Nintendo acquires new land and plans to break ground on an R&D office in Japan

Acquiring game studios is old news -- Nintendo has its sights on land

Nintendo aims to break ground on a brand new R&D office in Kyoto, Japan. As a part of a new expansion initiative, the company has announced a $39.8 million USD (about $50 million CAD) land deal.

The prospects of Nintendo opening up a new office may sound like an exciting bid at a new studio. However, as revealed by the company, the office will serve as an R&D facility. The office will be located next to the current Nintendo office in Kyoto.

“Along with the R&D investments and capital investments, Nintendo believes acquiring and utilizing this land will carry an important role on reinforcing its R&D,” a Nintendo representative writes.

Nintendo hopes that the 107,946-square-foot facility with 12 floors will be completed by 2027. The site formerly belonged to a Foundation Support Factory and Disaster Prevention Center. Nintendo has eloquently dubbed the office “Corporate Headquarters Development Center, Building No. 2.”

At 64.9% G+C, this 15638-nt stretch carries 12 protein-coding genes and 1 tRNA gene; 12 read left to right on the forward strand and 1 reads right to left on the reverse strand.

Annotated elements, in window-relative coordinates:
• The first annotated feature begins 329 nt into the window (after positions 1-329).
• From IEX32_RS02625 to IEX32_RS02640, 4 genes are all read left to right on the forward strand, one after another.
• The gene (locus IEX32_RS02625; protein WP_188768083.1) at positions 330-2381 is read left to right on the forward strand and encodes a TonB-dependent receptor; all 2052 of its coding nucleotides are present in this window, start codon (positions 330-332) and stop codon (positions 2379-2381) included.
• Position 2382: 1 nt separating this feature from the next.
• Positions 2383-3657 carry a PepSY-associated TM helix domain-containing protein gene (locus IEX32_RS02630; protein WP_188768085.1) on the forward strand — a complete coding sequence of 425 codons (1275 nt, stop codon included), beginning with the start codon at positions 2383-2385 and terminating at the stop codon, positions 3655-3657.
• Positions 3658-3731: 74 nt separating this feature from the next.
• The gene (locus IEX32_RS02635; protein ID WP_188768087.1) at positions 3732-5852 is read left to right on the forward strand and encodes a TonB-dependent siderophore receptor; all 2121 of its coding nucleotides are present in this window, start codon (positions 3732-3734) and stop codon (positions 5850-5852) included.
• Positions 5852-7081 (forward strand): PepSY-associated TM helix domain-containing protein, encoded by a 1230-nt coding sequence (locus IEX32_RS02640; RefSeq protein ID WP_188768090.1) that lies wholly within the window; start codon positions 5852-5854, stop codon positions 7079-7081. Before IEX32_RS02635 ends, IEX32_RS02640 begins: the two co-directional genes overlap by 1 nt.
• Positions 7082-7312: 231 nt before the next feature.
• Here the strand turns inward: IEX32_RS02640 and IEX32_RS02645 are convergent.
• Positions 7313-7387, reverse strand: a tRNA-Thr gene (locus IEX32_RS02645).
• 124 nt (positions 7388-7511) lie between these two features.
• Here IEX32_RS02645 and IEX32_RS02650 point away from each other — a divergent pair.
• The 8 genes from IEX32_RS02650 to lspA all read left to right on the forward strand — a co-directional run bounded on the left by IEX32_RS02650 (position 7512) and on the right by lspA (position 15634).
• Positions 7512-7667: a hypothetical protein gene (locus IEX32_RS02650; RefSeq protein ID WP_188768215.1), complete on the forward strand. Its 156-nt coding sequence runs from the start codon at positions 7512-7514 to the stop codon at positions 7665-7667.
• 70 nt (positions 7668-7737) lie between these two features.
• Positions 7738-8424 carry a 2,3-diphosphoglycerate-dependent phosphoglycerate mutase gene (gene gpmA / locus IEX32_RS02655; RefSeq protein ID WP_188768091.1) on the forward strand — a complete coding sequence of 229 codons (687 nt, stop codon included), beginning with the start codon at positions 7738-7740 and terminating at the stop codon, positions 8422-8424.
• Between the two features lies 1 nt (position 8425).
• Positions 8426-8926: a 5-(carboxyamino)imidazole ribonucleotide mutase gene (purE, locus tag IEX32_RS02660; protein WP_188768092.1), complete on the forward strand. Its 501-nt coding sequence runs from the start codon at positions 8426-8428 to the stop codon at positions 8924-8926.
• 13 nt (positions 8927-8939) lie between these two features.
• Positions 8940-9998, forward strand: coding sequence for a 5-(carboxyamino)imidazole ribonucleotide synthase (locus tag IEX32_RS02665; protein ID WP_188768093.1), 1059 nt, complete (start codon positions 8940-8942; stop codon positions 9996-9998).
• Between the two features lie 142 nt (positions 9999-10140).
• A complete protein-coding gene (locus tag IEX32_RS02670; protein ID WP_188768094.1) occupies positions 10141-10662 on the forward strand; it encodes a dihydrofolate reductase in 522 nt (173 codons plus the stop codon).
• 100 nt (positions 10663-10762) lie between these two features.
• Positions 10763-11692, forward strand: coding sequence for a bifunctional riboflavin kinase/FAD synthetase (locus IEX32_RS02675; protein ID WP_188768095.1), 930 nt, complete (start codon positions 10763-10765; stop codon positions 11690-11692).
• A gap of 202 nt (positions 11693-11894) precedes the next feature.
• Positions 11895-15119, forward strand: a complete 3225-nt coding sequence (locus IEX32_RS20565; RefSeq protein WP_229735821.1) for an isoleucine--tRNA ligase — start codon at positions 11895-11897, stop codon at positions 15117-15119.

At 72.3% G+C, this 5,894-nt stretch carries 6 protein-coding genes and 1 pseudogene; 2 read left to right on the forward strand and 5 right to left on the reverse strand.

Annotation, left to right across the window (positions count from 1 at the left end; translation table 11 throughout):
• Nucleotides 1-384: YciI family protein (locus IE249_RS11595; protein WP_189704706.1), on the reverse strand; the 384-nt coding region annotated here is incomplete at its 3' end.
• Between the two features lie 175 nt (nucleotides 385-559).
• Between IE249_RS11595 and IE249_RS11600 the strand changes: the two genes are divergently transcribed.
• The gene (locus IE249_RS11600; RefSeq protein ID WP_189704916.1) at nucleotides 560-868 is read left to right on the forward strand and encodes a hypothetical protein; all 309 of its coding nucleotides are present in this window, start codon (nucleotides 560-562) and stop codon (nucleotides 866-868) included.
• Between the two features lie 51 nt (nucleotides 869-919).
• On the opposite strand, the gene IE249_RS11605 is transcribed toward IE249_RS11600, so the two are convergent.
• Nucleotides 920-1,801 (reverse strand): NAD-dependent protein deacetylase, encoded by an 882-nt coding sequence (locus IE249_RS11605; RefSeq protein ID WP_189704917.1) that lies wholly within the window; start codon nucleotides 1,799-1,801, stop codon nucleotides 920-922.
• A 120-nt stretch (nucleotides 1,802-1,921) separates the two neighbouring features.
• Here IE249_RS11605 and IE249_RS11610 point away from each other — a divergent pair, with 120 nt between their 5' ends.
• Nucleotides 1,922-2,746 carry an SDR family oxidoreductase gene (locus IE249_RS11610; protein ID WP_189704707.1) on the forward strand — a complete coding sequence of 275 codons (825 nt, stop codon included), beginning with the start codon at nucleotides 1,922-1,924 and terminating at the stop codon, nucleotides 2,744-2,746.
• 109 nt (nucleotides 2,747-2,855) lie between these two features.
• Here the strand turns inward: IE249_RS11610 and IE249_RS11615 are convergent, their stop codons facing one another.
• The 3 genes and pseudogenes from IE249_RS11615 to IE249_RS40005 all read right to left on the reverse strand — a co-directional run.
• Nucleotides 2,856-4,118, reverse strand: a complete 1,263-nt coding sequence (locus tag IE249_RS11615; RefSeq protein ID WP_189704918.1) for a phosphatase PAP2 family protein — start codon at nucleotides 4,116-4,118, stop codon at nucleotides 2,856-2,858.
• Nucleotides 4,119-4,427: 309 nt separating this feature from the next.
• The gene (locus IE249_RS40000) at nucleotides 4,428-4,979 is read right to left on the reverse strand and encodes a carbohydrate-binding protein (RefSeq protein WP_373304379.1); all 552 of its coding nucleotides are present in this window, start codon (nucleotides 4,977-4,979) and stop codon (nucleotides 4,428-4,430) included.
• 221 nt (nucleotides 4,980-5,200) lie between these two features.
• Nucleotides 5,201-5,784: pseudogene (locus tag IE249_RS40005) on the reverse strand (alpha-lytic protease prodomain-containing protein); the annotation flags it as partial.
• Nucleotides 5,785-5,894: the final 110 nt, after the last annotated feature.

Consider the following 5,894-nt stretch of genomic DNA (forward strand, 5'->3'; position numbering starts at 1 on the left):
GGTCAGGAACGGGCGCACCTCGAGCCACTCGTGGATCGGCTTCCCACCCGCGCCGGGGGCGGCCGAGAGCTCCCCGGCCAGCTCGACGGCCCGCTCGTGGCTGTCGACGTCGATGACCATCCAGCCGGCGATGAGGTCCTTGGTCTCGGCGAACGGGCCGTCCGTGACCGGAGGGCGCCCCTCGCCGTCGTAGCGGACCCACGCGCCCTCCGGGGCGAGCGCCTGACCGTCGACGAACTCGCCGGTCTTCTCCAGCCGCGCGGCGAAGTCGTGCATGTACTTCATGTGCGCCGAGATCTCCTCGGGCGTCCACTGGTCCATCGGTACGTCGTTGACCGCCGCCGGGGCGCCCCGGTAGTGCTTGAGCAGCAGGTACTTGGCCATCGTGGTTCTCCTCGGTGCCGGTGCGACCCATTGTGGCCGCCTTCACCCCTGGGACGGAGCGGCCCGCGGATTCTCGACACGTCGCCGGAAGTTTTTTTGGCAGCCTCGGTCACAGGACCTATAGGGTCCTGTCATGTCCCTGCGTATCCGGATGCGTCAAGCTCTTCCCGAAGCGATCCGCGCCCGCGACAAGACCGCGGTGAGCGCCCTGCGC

The development and construction of the R&D office will take the same amount of time it’s been since the company first revealed Metroid Prime 4. Though, thankfully for Nintendo, players won’t have exceedingly high expectations for the facility.

While Microsoft and Sony have both been veering toward acquiring studios for software, Nintendo’s land deal suggests it’s prioritizing the development of hardware and gaming technology. An R&D department located next to its Kyoto headquarters and an existing R&D department strengthens the Nintendo campus. Don’t expect this facility to develop the next Switch; it’ll take a while for operations to begin. However, it can’t be understated how valuable having close proximity to R&D will be for Nintendo.

Meanwhile, Microsoft is looking at solidifying its $69 billion deal to acquire Activision Blizzard. Regulators and shareholders must still sign off on the deal before Call of Duty, Diablo, and Overwatch are under the Xbox umbrella. Sony has also been acquiring studios such as Bungie and even Canadian studio Haven.

Image credit: Nintendo

Via: Kotaku

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